What is a Business Process Management

Business process management (BPM) has been referred to as a "holistic management" approach to aligning an organization's business processes with the wants and needs of clients. It promotes business effectiveness and efficiency while striving for innovation, flexibility, and integration with technology. BPM attempts to improve processes continuously. It can therefore be described as a "process optimization process." It is argued that BPM enables organizations to be more efficient, more effective and more capable of change than a functionally focused, traditional hierarchical management approach.

An empirical study by Kohlbacher (2009) indicates that BPM helps organizations to gain higher customer satisfaction, product quality, delivery speed and time-to-market speed. An empirical study by Vera & Kuntz (2007) conducted in the German hospital sector indicates that BPM has a positive impact on organizational efficiency.

A business process comprises a "series or network of value-added activities, performed by their relevant roles or collaborators, to purposefully achieve the common business goal." These processes are critical to any organization, as they can generate revenue and often represent a significant proportion of costs. As a managerial approach, BPM sees processes as strategic assets of an organization that must be understood, managed, and improved to deliver value-added products and services to clients. This foundation closely resembles other Total Quality Management or Continuous Improvement Process methodologies or approaches. BPM goes a step further by stating that this approach can be supported, or enabled, through technology to ensure the viability of the managerial approach in times of stress and change. In fact, BPM offers an approach to integrate an organizational "change capability" that is both human and technological. As such, many BPM articles and pundits often discuss BPM from one of two viewpoints: people and/or technology.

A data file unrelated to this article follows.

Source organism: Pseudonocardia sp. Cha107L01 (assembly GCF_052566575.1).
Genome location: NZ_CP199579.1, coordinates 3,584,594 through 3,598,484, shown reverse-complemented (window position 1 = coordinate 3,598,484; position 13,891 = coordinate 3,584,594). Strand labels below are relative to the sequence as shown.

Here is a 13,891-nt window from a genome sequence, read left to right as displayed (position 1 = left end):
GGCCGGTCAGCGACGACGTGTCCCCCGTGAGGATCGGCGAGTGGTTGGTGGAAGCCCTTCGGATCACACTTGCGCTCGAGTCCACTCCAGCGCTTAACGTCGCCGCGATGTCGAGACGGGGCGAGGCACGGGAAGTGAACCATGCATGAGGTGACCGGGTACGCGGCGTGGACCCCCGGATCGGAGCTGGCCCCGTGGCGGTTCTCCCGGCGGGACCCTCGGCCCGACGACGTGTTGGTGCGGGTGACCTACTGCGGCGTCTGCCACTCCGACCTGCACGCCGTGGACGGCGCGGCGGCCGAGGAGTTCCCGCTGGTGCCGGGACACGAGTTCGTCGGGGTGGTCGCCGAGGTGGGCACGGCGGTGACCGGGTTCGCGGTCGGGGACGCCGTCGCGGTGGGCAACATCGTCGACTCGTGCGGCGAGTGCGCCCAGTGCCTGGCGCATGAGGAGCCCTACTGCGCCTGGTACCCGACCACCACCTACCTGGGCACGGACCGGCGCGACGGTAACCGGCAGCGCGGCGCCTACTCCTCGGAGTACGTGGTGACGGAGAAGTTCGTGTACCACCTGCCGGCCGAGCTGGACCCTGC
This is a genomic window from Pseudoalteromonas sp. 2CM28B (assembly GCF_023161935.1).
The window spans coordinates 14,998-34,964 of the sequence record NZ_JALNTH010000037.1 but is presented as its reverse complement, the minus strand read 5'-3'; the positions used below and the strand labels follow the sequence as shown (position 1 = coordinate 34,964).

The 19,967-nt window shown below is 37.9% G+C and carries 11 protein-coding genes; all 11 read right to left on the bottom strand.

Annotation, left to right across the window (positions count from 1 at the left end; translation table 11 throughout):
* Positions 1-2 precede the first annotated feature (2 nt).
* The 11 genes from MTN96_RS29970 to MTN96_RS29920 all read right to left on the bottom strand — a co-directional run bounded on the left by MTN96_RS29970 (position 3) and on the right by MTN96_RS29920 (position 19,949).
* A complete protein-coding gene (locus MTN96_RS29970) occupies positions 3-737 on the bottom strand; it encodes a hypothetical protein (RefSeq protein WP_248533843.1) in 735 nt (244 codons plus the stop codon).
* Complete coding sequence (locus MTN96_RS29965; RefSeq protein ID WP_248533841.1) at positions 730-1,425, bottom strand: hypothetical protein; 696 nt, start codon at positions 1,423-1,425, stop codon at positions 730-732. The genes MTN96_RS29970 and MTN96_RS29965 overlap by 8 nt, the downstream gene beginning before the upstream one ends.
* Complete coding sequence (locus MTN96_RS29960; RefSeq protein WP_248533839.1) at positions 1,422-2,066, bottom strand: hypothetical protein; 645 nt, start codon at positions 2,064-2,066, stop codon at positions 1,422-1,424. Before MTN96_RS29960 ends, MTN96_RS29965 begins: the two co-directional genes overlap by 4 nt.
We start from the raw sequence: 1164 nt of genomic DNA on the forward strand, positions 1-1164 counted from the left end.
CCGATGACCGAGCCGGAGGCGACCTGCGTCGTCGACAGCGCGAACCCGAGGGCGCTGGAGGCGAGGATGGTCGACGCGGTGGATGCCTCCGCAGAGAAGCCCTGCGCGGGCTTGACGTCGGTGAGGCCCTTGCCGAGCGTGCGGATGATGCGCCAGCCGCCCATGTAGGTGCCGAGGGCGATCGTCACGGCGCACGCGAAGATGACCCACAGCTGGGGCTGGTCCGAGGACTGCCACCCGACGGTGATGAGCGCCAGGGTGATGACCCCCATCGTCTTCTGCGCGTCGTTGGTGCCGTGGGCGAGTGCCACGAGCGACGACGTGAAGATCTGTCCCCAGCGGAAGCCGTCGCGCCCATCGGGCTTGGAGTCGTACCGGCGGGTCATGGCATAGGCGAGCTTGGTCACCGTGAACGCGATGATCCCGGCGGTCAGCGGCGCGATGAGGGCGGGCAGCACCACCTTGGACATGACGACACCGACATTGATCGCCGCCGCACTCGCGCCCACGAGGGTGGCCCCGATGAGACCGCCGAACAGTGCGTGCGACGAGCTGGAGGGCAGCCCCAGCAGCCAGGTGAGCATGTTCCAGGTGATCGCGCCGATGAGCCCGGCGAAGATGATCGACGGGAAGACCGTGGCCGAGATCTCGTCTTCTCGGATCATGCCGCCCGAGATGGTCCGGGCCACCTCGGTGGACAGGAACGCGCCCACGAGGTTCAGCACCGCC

BPM or Business Process Management is often referred to as 'Management by Business Processes'. The term "business" can be confusing as it is often linked with a hierarchical view (by function) of a company. It is therefore preferable to define BPM as "corporate management through processes". By adding BPM the second meaning of 'Business Performance Management' used by Pr Scheer in his article "Advanced BPM Assessment", BPM can therefore be defined as "company performance management through processes". And it's this resolutely performance-oriented definition which is chosen here. Dominique Thiault, in Managing Performance Through Business Processes defines BPM as a management-through-processes method which helps to improve the company's performance in a more and more complex and ever-changing environment. Management through processes is a management method based on two logical levels: process governance and process management:

  • Process governance is all of the company's governance activities which, by way of allocating on the processes, work towards reaching its objectives, which are both operational and progress-related.
  • Process management is all the management activities of a given process which work towards reaching the objectives allocated for this process.